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account‑based marketing

Account‑based marketing (ABM) is essentially using a harpoon to catch a customer, rather than casting your net into the ocean and hoping for the best.

ABM has become the most preferred marketing strategy in B2B because, by focusing your marketing resources and budgets on a specific shoal of accounts, you stand a greater chance of success.

Unlike most marketing strategies, ABM is all about the unseen work – the actual marketing itself is just the tip of the iceberg, as it were. The most vital element is what’s underneath the account selection process, the research and the delivery.

This should include existing or past customers as well as new business prospects, and range in size from a single whale to hundreds of minnow accounts. The size of your accounts will then ultimately decide the type of ABM programme you should select: 1‑to‑1, 1 to few or 1 to many.

Target accounts aren’t lost or landed on the decision of one individual. In fact, 8‑10 people are involved in the average B2B buying decision. Therefore, make this a guide for the minimum number of individuals you should seek to be marketing to per target account.

Consider the roles of everyone in the buying cycle. You should be aiming to get in front of influencers, users and decision makers at each target account. Conduct deep dives to clarify who plays what role, which of these roles they belong to and where they feature in sales conversations/cycles, ensuring relevant, tailored and personalised communications to each.

ABM sinks or swims based on account selection. Spend the most time here. It’s the hidden side of ABM that the customer will never see. Make your selection based on evidence, using the data available to you.

Data sources useful for key account selection include: website visitor data, CRM data, web enquiry information, current customer profiles, exploratory LinkedIn campaigns and intent data.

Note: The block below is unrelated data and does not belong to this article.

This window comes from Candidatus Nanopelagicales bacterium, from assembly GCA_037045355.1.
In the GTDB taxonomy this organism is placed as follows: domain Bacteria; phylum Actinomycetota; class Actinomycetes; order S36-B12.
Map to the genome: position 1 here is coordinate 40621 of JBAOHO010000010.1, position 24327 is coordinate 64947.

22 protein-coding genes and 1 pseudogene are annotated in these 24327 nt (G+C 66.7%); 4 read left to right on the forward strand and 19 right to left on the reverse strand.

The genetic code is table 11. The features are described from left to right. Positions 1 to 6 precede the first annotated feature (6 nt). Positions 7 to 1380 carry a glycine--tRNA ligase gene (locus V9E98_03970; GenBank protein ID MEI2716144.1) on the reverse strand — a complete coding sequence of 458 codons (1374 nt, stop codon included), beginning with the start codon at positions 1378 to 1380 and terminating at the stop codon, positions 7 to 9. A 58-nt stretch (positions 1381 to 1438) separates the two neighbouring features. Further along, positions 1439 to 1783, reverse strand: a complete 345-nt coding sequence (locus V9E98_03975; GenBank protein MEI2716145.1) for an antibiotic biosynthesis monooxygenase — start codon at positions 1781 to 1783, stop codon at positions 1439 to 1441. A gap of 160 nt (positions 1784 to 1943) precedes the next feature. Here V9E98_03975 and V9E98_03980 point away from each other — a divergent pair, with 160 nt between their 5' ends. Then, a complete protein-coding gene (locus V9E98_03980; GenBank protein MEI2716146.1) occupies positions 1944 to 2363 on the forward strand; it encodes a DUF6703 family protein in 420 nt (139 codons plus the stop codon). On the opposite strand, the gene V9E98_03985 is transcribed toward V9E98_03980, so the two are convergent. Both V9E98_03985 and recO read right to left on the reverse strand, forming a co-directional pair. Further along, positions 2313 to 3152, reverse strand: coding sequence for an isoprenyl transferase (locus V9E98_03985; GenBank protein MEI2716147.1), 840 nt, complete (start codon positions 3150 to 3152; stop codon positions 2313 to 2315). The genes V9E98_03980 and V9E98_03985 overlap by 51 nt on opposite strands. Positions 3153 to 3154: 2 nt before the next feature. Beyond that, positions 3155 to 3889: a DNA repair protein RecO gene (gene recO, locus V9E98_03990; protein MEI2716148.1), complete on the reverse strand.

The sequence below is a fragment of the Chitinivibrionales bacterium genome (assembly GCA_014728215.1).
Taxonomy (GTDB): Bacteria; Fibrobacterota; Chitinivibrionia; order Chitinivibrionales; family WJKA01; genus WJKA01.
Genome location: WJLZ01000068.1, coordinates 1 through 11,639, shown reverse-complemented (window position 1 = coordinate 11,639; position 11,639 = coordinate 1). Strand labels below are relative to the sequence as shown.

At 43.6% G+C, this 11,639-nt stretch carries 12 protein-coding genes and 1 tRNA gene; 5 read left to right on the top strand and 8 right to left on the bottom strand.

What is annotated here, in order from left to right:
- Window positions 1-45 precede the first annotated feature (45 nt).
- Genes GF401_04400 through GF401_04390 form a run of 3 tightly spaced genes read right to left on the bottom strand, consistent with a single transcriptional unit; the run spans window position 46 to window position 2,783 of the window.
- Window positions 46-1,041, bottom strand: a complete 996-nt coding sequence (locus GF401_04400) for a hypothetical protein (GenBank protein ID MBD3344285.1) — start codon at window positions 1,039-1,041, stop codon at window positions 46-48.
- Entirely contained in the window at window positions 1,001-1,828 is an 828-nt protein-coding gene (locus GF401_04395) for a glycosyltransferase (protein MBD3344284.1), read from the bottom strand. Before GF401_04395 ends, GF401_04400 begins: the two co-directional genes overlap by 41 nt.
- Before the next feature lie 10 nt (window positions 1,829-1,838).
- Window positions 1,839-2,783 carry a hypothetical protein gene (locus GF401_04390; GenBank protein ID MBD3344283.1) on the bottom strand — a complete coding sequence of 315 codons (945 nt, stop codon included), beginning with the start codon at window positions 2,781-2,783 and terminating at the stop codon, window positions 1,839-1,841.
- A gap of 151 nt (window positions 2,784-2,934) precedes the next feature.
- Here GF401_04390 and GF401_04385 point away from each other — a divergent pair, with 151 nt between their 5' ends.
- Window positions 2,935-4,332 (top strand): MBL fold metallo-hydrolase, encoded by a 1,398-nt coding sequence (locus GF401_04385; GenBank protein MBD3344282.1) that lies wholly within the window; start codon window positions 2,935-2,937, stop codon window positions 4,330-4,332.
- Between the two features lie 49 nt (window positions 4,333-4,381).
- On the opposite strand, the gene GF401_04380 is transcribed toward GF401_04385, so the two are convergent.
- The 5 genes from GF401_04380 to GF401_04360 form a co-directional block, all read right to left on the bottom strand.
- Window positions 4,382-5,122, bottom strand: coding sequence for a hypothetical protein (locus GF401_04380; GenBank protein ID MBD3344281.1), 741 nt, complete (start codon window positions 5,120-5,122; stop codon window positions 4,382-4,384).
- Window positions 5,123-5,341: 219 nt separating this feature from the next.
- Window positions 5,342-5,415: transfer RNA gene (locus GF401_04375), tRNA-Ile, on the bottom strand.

Full‑feature ABM platforms can prove an expensive investment – especially if you are new to ABM. However, there are many low‑cost or subscription‑free tools that can provide the insight and information treasures you need. LinkedIn, ListenLoop, Netline, Owler, Nudge, Leadfeeder and LeadSift are just some of our favourites.

Once you have spotted your treasure, or target accounts, speak to the wider team across your company to uncover any possible connections with any of your ABM accounts. A quick win could lie with an existing connection within the wider team.

Seasonality occurs in every business. However, in low season, your always‑on ABM activity should stay afloat to maintain a minimum consistent level of visibility in front of target accounts year‑round. Target accounts may not be buying in low season, but that doesn’t mean they aren’t on the lookout or researching a future purchase.

Remember, only 5% of your addressable market is actively in‑market at any given time. Therefore, your ABM strategy needs to include a raft of always‑on activities, such as search, remarketing and email, to support your creative point‑in‑time campaigns.

To melt the icy exterior of your target accounts, you must invest in them before asking and expecting them to invest in you. You must provide value at every touchpoint in your ABM programme. Be prepared to share expertise, experiences, advice and give things away – be it free content, a free trial or free access to your people.

Once a target account has demonstrated they are in a consideration phase, be prepared to go the extra mile to capture your client in their purchase decision, hook, line and sinker. How? Dare to be different. Design bespoke content and tailor campaigns to individual stakeholders, or you might consider going old‑school with a clever direct mail piece and invite them to dedicated events.

ABM requires a long‑term commitment and must be a joint effort between marketing and sales. Even once a target is captured, sales and marketing must continue to work together to achieve deeper account penetration, building and strengthening brand credibility and relationships with other account contacts.

Key takeaway

When developing your ABM strategy, spend the most time choosing which pool to fish in. Go deep - build a complete picture by getting as much objective insight as possible into which accounts are active, interested or considering, and which would be a good fit for your business. Understand from your sales teams, any customers who are already taking the bait in some areas, and find out what can be done to further entice these customers to bite.

Use all the resources available to build your target list and make sure you review and revise your list constantly. Once you have sight of your target account list, go all in to win those accounts with a commitment to always‑on ABM.